Last Friday, Muslim leaders across the country united in openly condemning instances of child grooming and trafficking gangs within their communities. Organised by the non-profit group Together Against Grooming (TAG) and supported by the Muslim Council of Britain, a sermon delivered in around 500 mosques highlighted both the “moral depravity” and Quranic condemnation of such acts, which have no place in the Islamic faith.

There is no doubt that the intentions of the lectures were amicable, particularly in light of recent cases involving grooming gangs in Oxford and Rochdale. Yet in attempting to disassociate the wider Muslim community from such deplorable acts, they may have instead found themselves contributing to the toxic narrative often espoused by anti-Islamic groups such as the English Defence League, who argue that paedophilia and abuse are inherent within the religion. Further, while the gesture may have been widely praised by the media, it will have achieved little in getting to the roots of the problem, or preventing further such cases.

 

That’s largely because the relationship between Islam and grooming gangs is spurious at best. Some may argue that while these men were far from pious, Muslim leaders have a civic duty to address these issues. Where mosques are integral parts of local communities, they should play an active part in addressing issues that affect wider society. But we shouldn’t simply place pressure onto mosques and imams, for in reality they can do little but continue stating the obvious: that such acts are abhorrent and impermissible. In fact, a more effective way of tackling the epidemic of grooming gangs lies in encouraging the quieter voices within Asian communities – residents, community groups and local business owners – to speak out. Victims of abuse often find themselves at the mercy of the perpetrators, who are empowered simply because those around them are more than willing to keep quiet and look the other way. In fact, their silence highlights a far more complex cultural issue – notably the cult of shame and honour that forms the basis of social organisation within many South Asian communities. Indeed, it is not just the young victims of abuse that these grooming gangs were exploiting, but also the sensitivities of their cultural heritage.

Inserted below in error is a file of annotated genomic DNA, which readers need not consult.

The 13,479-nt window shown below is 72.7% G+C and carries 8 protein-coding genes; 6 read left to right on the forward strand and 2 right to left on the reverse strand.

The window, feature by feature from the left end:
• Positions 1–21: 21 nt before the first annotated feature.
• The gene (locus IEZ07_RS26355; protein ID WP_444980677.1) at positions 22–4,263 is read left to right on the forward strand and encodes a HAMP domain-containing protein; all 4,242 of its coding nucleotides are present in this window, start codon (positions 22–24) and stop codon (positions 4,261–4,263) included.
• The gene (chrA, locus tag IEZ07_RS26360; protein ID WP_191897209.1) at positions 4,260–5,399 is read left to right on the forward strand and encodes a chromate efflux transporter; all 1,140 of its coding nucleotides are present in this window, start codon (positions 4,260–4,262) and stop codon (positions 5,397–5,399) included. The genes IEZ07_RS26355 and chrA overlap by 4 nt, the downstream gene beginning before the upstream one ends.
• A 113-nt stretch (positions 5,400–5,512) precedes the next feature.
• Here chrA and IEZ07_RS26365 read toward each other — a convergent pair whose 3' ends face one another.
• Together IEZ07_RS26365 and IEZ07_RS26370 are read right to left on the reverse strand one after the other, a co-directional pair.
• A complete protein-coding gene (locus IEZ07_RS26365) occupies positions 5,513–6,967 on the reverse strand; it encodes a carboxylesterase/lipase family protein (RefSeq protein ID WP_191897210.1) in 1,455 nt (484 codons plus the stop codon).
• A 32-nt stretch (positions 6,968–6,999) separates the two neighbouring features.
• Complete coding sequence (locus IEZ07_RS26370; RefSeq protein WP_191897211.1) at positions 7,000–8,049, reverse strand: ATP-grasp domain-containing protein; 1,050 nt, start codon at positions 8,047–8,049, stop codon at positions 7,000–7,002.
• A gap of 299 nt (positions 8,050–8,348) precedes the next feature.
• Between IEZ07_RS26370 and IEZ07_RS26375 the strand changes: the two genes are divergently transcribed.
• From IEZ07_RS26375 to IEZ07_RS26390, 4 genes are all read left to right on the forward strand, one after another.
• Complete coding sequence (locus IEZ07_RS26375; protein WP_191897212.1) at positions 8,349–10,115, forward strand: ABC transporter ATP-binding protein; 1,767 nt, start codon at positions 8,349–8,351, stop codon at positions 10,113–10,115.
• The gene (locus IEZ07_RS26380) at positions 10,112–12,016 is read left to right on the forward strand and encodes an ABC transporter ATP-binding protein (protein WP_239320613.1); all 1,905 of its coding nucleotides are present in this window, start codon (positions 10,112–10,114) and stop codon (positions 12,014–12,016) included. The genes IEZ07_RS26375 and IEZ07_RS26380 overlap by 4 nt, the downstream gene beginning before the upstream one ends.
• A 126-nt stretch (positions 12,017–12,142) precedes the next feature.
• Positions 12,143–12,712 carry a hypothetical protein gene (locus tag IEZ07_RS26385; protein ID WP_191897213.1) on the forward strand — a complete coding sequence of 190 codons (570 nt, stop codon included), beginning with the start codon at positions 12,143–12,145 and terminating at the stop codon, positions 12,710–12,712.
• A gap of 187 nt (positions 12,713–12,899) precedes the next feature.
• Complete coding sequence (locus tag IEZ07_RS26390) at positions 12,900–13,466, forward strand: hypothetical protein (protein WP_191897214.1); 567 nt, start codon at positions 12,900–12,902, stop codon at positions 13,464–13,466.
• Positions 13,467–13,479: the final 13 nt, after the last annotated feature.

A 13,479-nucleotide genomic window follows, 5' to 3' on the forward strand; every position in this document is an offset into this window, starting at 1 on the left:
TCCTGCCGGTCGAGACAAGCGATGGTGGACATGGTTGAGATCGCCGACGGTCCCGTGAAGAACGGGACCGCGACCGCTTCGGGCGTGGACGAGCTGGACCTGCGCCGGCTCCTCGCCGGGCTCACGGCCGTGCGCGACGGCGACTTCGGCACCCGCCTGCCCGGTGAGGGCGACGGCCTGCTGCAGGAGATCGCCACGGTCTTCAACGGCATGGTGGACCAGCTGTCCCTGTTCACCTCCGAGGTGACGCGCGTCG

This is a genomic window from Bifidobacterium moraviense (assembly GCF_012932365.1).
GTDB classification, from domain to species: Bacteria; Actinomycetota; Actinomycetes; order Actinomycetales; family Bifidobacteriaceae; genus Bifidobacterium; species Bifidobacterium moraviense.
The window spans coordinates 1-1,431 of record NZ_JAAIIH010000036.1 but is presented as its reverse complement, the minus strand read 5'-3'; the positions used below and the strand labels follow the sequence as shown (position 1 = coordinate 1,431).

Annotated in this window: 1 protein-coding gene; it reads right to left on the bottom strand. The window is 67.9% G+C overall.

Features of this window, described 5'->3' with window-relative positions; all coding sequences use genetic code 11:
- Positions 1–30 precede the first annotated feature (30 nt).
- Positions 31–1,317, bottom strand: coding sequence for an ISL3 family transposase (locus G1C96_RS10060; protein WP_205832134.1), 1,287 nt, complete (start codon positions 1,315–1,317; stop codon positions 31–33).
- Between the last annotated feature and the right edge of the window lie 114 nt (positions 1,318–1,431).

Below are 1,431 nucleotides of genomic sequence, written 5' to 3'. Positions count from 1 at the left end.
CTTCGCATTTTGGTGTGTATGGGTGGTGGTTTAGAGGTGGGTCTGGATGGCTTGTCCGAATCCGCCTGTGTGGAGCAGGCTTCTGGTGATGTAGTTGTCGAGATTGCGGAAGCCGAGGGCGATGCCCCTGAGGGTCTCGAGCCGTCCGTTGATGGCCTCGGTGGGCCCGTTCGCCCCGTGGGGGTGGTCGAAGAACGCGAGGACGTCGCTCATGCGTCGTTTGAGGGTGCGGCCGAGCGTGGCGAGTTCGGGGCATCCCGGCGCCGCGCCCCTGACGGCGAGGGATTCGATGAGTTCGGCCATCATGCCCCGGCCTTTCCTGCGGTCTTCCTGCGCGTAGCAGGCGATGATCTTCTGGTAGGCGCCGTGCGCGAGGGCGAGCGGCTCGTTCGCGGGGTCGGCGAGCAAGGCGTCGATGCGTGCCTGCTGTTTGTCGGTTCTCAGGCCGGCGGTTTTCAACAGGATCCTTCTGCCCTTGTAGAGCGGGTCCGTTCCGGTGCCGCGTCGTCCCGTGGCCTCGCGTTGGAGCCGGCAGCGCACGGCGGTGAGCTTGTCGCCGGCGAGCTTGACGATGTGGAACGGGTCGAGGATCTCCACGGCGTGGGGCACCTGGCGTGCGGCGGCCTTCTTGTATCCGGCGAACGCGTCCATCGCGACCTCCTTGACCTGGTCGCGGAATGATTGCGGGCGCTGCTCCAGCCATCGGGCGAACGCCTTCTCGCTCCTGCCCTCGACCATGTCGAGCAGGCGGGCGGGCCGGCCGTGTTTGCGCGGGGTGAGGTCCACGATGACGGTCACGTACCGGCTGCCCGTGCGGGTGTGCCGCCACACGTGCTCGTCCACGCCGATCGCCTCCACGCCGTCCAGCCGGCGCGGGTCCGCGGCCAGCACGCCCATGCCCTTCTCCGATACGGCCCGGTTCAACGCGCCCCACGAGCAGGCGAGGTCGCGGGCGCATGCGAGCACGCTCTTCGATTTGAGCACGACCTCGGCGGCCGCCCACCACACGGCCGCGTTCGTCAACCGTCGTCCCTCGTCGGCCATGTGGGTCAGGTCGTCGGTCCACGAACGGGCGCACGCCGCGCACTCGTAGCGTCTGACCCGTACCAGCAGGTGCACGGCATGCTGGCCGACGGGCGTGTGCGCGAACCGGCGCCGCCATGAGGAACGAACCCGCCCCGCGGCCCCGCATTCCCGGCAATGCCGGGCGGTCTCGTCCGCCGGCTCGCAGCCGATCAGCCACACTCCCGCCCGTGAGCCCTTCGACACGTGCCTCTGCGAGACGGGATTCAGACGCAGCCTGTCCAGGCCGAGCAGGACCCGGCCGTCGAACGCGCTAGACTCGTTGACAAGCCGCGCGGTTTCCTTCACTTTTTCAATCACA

The truth is that beyond the names of the perpetrators, Islam has little to do with these crimes. The real problem instead lies with cultural taboos and a hesitance by traditional communities to engage with such sensitive topics, which is readily exploited by criminal groups. The result of this continued silence is more victims of abuse and further hostility toward the majority of law abiding Muslims.

 

FBI’s bus ads taken down over Muslim/terrorist stereotyping

After a wave of criticism from politicians, advocacy groups and the public, 46 bus ads featuring photos of wanted terrorists will be taken down within the next few weeks, officials said Tuesday.

The “Faces of Global Terrorism” ad was criticized for promoting stereotypes of Muslims and painting a broad brush against one group.

The ad is part of a campaign launched earlier this month by the Puget Sound Joint Terrorism Task Force for the U.S. Department of State’s Rewards for Justice program. It features 16 photos of wanted terrorists sandwiched between the taglines “Faces of Global Terrorism” and “Stop a Terrorist. Save Lives. Up to $25 Million Reward.”

The decision to remove the bus ads was “a result of our continued engagement with the community and the feedback we are getting,” FBI Special Agent Fred Gutt said.

U.S. Rep. Jim McDermott wrote a letter last week to FBI Director Robert Mueller expressing concern over the ads, saying the ad would “only serve to exacerbate the disturbing trend of hate crimes against Middle Eastern, South Asian and Muslim-Americans.”

“When you start saying that this is the face of terrorism, you are really stigmatizing a whole group of people,” McDermott, D-Seattle, said Tuesday.

King County Metro received a half-dozen complaints through the customer information line, Switzer said.

CAIR is calling on all people of conscience to contact the SUBWAY restaurant chain to request that a formal apology

CAIR is asking people of conscience to contact the SUBWAY restaurant chain to request that a formal apology be given to a Louisiana Muslim who was allegedly locked out of a sandwich shop in that state because of his faith. [SUBWAY, based in Milford, Conn., has more than 38,000 locations in 100 countries.]